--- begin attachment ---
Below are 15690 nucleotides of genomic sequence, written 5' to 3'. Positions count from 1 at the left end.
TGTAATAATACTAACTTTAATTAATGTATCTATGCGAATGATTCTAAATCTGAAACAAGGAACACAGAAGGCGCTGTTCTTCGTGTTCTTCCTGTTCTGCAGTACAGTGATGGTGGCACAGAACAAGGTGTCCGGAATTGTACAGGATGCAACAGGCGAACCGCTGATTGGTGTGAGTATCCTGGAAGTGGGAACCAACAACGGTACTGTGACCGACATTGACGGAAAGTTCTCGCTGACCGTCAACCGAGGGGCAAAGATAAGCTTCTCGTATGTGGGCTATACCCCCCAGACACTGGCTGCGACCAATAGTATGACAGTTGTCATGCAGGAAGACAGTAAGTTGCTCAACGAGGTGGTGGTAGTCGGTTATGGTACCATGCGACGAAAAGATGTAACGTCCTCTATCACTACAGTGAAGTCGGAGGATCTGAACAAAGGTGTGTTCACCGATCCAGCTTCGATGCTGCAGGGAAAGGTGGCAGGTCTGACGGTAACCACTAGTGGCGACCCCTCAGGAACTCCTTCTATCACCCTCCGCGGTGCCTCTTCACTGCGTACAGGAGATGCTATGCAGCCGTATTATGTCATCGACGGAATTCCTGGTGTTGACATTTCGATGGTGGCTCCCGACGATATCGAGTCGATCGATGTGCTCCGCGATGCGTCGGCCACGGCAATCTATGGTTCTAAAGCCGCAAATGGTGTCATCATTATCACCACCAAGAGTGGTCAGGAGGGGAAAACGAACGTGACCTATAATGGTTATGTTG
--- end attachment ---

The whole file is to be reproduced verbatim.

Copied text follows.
Below are 15690 nucleotides of genomic sequence, written 5' to 3'. Positions count from 1 at the left end.
TGTAATAATACTAACTTTAATTAATGTATCTATGCGAATGATTCTAAATCTGAAACAAGGAACACAGAAGGCGCTGTTCTTCGTGTTCTTCCTGTTCTGCAGTACAGTGATGGTGGCACAGAACAAGGTGTCCGGAATTGTACAGGATGCAACAGGCGAACCGCTGATTGGTGTGAGTATCCTGGAAGTGGGAACCAACAACGGTACTGTGACCGACATTGACGGAAAGTTCTCGCTGACCGTCAACCGAGGGGCAAAGATAAGCTTCTCGTATGTGGGCTATACCCCCCAGACACTGGCTGCGACCAATAGTATGACAGTTGTCATGCAGGAAGACAGTAAGTTGCTCAACGAGGTGGTGGTAGTCGGTTATGGTACCATGCGACGAAAAGATGTAACGTCCTCTATCACTACAGTGAAGTCGGAGGATCTGAACAAAGGTGTGTTCACCGATCCAGCTTCGATGCTGCAGGGAAAGGTGGCAGGTCTGACGGTAACCACTAGTGGCGACCCCTCAGGAACTCCTTCTATCACCCTCCGCGGTGCCTCTTCACTGCGTACAGGAGATGCTATGCAGCCGTATTATGTCATCGACGGAATTCCTGGTGTTGACATTTCGATGGTGGCTCCCGACGATATCGAGTCGATCGATGTGCTCCGCGATGCGTCGGCCACGGCAATCTATGGTTCTAAAGCCGCAAATGGTGTCATCATTATCACCACCAAGAGTGGTCAGGAGGGGAAAACGAACGTGACCTATAATGGTTATGTTG